Wednesday 16 October 2019

Gina London: Bragging's right: how you can put yourself out there to shine

'It's never too late to become the person you want to be.' (Stock picture)
'It's never too late to become the person you want to be.' (Stock picture)

Gina London

'I don't like to brag." That's what the man told me on the phone last week. I was reviewing his CV and LinkedIn profile while we discussed ways to bolster his job search strategy. He had just finished telling me about a recent sales award he earned after directing a successful project.

It was a project worth about €5m to his organisation. I asked him why he hadn't listed that accomplishment anywhere I could see. He responded with that quote at the top of this column.


In the three years since I moved to Ireland, if I had a euro for every time someone told me, "I don't want to be seen as 'acting above my station'" or "we're not used to putting ourselves out there", I would be rich.

Don't tell me I don't get it because it's "an Irish thing". I'm here to tell you it isn't. At least not any longer.

Take one look at any of the positive social media influencers here in Ireland or at someone who is generating positive headlines in the press at the moment and I'll show you an Irish person who is putting themselves out there.

People are doing it. You can too.

Of course, no one wants to be known as a braggart or narcissist. (Well, almost no one. I'll avoid mentioning the resident of the White House here).

I tell my young daughter there's a big difference between being confident and being cocky. The bottom line is no one knows your story and your triumphs better than you do.

So, don't call it bragging if it makes you feel squeamish, but do wake up and take responsibility for promoting yourself to prospective employers or clients.

As All Business magazine writes, "Knowing what your achievements are will enable you to seize opportunities to set yourself apart from the competition."

Here's how to promote yourself.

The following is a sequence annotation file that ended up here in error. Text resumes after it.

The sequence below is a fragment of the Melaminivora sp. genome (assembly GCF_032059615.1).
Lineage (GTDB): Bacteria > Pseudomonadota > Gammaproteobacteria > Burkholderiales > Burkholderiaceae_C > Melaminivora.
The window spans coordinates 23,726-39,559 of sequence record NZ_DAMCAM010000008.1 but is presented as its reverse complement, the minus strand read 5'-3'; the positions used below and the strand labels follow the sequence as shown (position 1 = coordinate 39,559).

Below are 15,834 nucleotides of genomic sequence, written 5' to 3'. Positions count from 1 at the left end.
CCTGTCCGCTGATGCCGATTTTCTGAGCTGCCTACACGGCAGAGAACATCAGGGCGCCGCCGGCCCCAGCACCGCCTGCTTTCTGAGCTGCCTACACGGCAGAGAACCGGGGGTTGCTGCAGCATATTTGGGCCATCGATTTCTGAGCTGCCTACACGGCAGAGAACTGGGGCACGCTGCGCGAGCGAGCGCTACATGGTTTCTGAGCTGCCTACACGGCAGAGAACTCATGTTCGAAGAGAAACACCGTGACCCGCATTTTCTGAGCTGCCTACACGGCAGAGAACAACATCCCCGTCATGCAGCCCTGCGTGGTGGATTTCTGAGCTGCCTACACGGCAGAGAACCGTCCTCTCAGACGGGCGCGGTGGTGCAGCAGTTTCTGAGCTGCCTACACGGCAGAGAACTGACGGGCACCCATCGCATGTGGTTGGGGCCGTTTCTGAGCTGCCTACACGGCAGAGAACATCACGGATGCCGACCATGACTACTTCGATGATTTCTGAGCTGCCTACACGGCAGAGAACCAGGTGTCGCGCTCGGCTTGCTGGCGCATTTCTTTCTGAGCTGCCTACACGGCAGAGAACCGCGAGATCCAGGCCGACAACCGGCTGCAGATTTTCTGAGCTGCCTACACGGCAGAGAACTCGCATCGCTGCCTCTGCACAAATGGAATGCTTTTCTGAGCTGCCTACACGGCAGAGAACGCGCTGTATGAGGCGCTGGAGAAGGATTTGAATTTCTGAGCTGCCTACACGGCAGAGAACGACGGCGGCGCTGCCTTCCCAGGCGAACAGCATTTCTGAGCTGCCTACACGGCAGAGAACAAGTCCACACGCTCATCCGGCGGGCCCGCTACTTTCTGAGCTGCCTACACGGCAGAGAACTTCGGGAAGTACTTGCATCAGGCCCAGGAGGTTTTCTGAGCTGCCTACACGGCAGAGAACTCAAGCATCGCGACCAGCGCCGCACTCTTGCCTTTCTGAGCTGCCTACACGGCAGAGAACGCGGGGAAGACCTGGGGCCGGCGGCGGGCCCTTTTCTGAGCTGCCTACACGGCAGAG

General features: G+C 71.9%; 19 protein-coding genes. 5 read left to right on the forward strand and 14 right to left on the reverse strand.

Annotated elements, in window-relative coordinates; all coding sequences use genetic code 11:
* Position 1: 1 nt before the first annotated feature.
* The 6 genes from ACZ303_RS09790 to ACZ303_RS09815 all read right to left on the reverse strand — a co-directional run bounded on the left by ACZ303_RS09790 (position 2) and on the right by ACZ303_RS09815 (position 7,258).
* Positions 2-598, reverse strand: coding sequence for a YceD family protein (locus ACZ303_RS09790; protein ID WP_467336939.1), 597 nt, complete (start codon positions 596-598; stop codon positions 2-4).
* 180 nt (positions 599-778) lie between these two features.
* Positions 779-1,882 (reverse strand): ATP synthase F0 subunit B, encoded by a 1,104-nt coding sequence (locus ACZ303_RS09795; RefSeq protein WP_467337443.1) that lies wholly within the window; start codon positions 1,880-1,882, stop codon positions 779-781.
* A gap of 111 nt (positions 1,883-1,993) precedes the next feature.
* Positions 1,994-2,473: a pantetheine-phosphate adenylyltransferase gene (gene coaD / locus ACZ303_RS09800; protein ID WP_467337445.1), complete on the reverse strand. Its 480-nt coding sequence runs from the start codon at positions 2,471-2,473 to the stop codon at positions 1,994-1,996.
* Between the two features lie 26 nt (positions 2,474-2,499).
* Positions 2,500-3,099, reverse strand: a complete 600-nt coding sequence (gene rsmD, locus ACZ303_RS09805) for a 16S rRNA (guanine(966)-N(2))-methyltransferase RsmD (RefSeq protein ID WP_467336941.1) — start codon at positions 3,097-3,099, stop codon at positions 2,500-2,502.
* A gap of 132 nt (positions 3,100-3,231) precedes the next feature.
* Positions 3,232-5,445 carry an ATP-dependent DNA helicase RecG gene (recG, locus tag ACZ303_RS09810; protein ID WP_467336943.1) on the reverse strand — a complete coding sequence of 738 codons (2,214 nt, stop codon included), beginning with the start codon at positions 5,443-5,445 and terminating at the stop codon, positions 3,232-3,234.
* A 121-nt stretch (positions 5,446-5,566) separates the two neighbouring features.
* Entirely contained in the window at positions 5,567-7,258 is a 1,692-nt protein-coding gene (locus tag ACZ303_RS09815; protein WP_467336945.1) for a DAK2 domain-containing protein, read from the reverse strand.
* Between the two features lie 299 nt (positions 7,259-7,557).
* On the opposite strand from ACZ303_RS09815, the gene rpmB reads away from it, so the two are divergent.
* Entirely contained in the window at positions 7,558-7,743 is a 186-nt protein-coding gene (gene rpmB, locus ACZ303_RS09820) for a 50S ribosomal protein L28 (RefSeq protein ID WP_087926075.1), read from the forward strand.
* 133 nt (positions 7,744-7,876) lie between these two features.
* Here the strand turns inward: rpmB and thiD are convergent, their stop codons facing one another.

1 Don't bury the lead

I started my career as a newspaper journalist and I can tell you from experience you don't want to have an editor come up to your desk and loudly accuse you of "burying the lead".

I'll tell you that saga another time. But for now, do apply the concept to your CV or LinkedIn profile.

Think like a reporter. What are your fiercest facts? List them together with bullets. Or try creating a special section called "Key Achievements" and put them together there.

Just don't hold back. Put yourself in the mind of the other person. What must they learn about you - quickly - in order to want to hire you? Focus less on responsibilities and more on results.

2 Craft a story.

Now that you have identified a list of your accomplishments, wrap the cold facts with the story of how you achieved it. What was the struggle before the victory? Did you have to work all night on your project during a power outage?

Did you fly to an exotic locale to close the big sale?

We all like stories, so if you can think about your achievement as an element of a bigger story, it will become more interesting. The idea here is to engage the listener in a human way.

3 Practice

You don't want to unnaturally blurt out fabulous facts about yourself. Therefore, it's critical that you practice calmly and smoothly telling your stories aloud.

Be careful to add the colourful bits that you crafted, but don't go on and on so that your audience loses the will to live. The more you practice your stories properly, the better you will be when you actually deliver them.

4 Credit others

No man is an island and you very likely had a team of people working with you or supporting you in your efforts. Make sure to mention them as part of your story. You can be proud of your accomplishments without being a glory hog.

5 Network constantly

If the mere thought of this suggestion exhausts you, I'm sorry. But unless you're completely satisfied with where you are currently in your career and there is nothing short of retirement that will move you from your secure position, then you'd better be networking.

You should commit to nurturing your current business relationships and to trying to make new ones.

Ask people you already know to introduce you to new people. Expand your circle. When you meet someone, follow my recommendations above and talk yourself up.

But don't forget to also offer ways to add value and help the other person with whom you meet.

The old maxim is true. It's often less about what you know but about who you know.

The more people you know in a variety of roles, the more likely you may be the one who springs to mind when an opportunity arises. As Entrepreneur magazine writes, "The one with the most connections wins."

It's never too late to become the person you want to be.

Come on. If you want to stand out, you have to stand up.


What are you proud of? What do you want for your career this Christmas? Write to Gina in care of

Gina London is a former CNN anchor and international campaign strategist who is now a director with Fuzion Communications. She serves as media commentator, emcee and corporate consultant. @TheGinaLondon

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